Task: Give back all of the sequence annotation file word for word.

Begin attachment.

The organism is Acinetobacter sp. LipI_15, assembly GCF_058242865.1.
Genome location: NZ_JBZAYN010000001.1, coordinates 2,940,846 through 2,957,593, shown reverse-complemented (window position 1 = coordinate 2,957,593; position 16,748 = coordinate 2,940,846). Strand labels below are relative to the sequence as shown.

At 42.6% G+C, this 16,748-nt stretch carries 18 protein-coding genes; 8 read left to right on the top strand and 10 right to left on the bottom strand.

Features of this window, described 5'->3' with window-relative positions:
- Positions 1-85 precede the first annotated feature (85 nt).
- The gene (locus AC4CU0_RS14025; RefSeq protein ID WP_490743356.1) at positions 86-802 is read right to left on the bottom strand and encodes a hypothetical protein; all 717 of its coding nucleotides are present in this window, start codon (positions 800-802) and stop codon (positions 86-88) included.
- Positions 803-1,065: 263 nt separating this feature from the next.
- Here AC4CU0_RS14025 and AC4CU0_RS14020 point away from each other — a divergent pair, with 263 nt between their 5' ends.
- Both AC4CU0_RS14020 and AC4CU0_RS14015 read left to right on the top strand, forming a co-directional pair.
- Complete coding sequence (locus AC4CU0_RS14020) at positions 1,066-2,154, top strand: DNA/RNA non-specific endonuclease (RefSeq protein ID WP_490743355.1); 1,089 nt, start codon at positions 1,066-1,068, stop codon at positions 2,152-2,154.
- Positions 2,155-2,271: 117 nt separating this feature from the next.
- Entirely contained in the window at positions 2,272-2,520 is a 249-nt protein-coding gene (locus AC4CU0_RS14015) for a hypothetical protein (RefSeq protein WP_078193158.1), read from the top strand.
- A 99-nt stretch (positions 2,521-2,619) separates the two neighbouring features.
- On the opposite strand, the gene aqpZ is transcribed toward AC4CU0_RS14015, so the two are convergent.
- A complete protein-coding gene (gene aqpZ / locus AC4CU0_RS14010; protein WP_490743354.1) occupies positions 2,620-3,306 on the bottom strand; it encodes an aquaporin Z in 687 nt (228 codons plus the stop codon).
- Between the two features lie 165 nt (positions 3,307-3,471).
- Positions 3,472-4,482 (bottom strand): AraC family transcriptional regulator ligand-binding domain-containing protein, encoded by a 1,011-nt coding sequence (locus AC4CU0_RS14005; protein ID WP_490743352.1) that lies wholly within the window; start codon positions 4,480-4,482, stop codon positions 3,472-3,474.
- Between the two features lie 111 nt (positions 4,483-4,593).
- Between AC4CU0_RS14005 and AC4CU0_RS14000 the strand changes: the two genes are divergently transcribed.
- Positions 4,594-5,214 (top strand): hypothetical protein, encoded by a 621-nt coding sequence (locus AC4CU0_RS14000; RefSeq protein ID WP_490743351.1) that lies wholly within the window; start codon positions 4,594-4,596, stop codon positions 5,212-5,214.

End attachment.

The organism is Acinetobacter sp. LipI_15, assembly GCF_058242865.1.
Genome location: NZ_JBZAYN010000001.1, coordinates 2,940,846 through 2,957,593, shown reverse-complemented (window position 1 = coordinate 2,957,593; position 16,748 = coordinate 2,940,846). Strand labels below are relative to the sequence as shown.

At 42.6% G+C, this 16,748-nt stretch carries 18 protein-coding genes; 8 read left to right on the top strand and 10 right to left on the bottom strand.

Features of this window, described 5'->3' with window-relative positions:
- Positions 1-85 precede the first annotated feature (85 nt).
- The gene (locus AC4CU0_RS14025; RefSeq protein ID WP_490743356.1) at positions 86-802 is read right to left on the bottom strand and encodes a hypothetical protein; all 717 of its coding nucleotides are present in this window, start codon (positions 800-802) and stop codon (positions 86-88) included.
- Positions 803-1,065: 263 nt separating this feature from the next.
- Here AC4CU0_RS14025 and AC4CU0_RS14020 point away from each other — a divergent pair, with 263 nt between their 5' ends.
- Both AC4CU0_RS14020 and AC4CU0_RS14015 read left to right on the top strand, forming a co-directional pair.
- Complete coding sequence (locus AC4CU0_RS14020) at positions 1,066-2,154, top strand: DNA/RNA non-specific endonuclease (RefSeq protein ID WP_490743355.1); 1,089 nt, start codon at positions 1,066-1,068, stop codon at positions 2,152-2,154.
- Positions 2,155-2,271: 117 nt separating this feature from the next.
- Entirely contained in the window at positions 2,272-2,520 is a 249-nt protein-coding gene (locus AC4CU0_RS14015) for a hypothetical protein (RefSeq protein WP_078193158.1), read from the top strand.
- A 99-nt stretch (positions 2,521-2,619) separates the two neighbouring features.
- On the opposite strand, the gene aqpZ is transcribed toward AC4CU0_RS14015, so the two are convergent.
- A complete protein-coding gene (gene aqpZ / locus AC4CU0_RS14010; protein WP_490743354.1) occupies positions 2,620-3,306 on the bottom strand; it encodes an aquaporin Z in 687 nt (228 codons plus the stop codon).
- Between the two features lie 165 nt (positions 3,307-3,471).
- Positions 3,472-4,482 (bottom strand): AraC family transcriptional regulator ligand-binding domain-containing protein, encoded by a 1,011-nt coding sequence (locus AC4CU0_RS14005; protein ID WP_490743352.1) that lies wholly within the window; start codon positions 4,480-4,482, stop codon positions 3,472-3,474.
- Between the two features lie 111 nt (positions 4,483-4,593).
- Between AC4CU0_RS14005 and AC4CU0_RS14000 the strand changes: the two genes are divergently transcribed.
- Positions 4,594-5,214 (top strand): hypothetical protein, encoded by a 621-nt coding sequence (locus AC4CU0_RS14000; RefSeq protein ID WP_490743351.1) that lies wholly within the window; start codon positions 4,594-4,596, stop codon positions 5,212-5,214.